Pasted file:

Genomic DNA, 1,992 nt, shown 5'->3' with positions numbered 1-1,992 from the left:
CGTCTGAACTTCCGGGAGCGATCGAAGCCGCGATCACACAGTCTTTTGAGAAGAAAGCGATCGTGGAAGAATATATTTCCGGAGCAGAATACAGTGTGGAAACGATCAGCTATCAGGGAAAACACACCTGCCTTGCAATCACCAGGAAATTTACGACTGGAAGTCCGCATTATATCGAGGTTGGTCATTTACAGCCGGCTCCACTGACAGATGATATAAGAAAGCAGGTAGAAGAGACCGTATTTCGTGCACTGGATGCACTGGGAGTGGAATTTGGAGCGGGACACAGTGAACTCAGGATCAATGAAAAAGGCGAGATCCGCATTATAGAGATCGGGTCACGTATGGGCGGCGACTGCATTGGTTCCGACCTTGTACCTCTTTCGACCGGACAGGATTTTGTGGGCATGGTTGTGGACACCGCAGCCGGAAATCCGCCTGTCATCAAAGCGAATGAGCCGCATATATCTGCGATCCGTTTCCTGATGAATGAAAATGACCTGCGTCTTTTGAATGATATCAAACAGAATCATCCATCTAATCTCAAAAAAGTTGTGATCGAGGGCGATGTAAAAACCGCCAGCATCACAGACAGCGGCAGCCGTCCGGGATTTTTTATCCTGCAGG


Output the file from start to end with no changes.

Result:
Genomic DNA, 1,992 nt, shown 5'->3' with positions numbered 1-1,992 from the left:
CGTCTGAACTTCCGGGAGCGATCGAAGCCGCGATCACACAGTCTTTTGAGAAGAAAGCGATCGTGGAAGAATATATTTCCGGAGCAGAATACAGTGTGGAAACGATCAGCTATCAGGGAAAACACACCTGCCTTGCAATCACCAGGAAATTTACGACTGGAAGTCCGCATTATATCGAGGTTGGTCATTTACAGCCGGCTCCACTGACAGATGATATAAGAAAGCAGGTAGAAGAGACCGTATTTCGTGCACTGGATGCACTGGGAGTGGAATTTGGAGCGGGACACAGTGAACTCAGGATCAATGAAAAAGGCGAGATCCGCATTATAGAGATCGGGTCACGTATGGGCGGCGACTGCATTGGTTCCGACCTTGTACCTCTTTCGACCGGACAGGATTTTGTGGGCATGGTTGTGGACACCGCAGCCGGAAATCCGCCTGTCATCAAAGCGAATGAGCCGCATATATCTGCGATCCGTTTCCTGATGAATGAAAATGACCTGCGTCTTTTGAATGATATCAAACAGAATCATCCATCTAATCTCAAAAAAGTTGTGATCGAGGGCGATGTAAAAACCGCCAGCATCACAGACAGCGGCAGCCGTCCGGGATTTTTTATCCTGCAGG